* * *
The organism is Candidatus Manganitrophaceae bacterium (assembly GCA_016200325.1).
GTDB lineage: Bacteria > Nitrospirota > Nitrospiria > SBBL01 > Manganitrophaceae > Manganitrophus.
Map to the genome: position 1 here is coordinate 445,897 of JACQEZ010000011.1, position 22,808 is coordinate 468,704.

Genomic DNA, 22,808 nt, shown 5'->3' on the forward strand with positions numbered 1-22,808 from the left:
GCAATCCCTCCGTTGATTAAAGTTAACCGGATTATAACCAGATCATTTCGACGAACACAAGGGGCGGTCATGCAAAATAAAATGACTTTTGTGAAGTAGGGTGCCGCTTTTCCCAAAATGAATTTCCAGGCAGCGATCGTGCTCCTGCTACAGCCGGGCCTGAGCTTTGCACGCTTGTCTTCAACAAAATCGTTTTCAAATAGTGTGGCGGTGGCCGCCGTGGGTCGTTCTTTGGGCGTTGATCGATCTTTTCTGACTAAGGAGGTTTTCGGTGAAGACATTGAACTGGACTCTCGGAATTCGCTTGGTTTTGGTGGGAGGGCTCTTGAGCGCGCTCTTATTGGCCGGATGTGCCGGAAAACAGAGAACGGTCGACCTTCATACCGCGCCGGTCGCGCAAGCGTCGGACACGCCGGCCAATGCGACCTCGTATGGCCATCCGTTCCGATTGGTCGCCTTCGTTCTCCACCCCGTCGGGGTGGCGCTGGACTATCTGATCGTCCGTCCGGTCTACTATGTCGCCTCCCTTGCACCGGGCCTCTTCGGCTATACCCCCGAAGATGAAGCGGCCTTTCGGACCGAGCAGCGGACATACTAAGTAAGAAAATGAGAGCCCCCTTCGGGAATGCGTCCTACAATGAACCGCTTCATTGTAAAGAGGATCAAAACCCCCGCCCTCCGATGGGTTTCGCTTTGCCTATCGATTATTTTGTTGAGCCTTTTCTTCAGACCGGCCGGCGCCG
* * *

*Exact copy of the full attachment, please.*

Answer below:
The organism is Candidatus Manganitrophaceae bacterium (assembly GCA_016200325.1).
GTDB lineage: Bacteria > Nitrospirota > Nitrospiria > SBBL01 > Manganitrophaceae > Manganitrophus.
Map to the genome: position 1 here is coordinate 445,897 of JACQEZ010000011.1, position 22,808 is coordinate 468,704.

Genomic DNA, 22,808 nt, shown 5'->3' on the forward strand with positions numbered 1-22,808 from the left:
GCAATCCCTCCGTTGATTAAAGTTAACCGGATTATAACCAGATCATTTCGACGAACACAAGGGGCGGTCATGCAAAATAAAATGACTTTTGTGAAGTAGGGTGCCGCTTTTCCCAAAATGAATTTCCAGGCAGCGATCGTGCTCCTGCTACAGCCGGGCCTGAGCTTTGCACGCTTGTCTTCAACAAAATCGTTTTCAAATAGTGTGGCGGTGGCCGCCGTGGGTCGTTCTTTGGGCGTTGATCGATCTTTTCTGACTAAGGAGGTTTTCGGTGAAGACATTGAACTGGACTCTCGGAATTCGCTTGGTTTTGGTGGGAGGGCTCTTGAGCGCGCTCTTATTGGCCGGATGTGCCGGAAAACAGAGAACGGTCGACCTTCATACCGCGCCGGTCGCGCAAGCGTCGGACACGCCGGCCAATGCGACCTCGTATGGCCATCCGTTCCGATTGGTCGCCTTCGTTCTCCACCCCGTCGGGGTGGCGCTGGACTATCTGATCGTCCGTCCGGTCTACTATGTCGCCTCCCTTGCACCGGGCCTCTTCGGCTATACCCCCGAAGATGAAGCGGCCTTTCGGACCGAGCAGCGGACATACTAAGTAAGAAAATGAGAGCCCCCTTCGGGAATGCGTCCTACAATGAACCGCTTCATTGTAAAGAGGATCAAAACCCCCGCCCTCCGATGGGTTTCGCTTTGCCTATCGATTATTTTGTTGAGCCTTTTCTTCAGACCGGCCGGCGCCG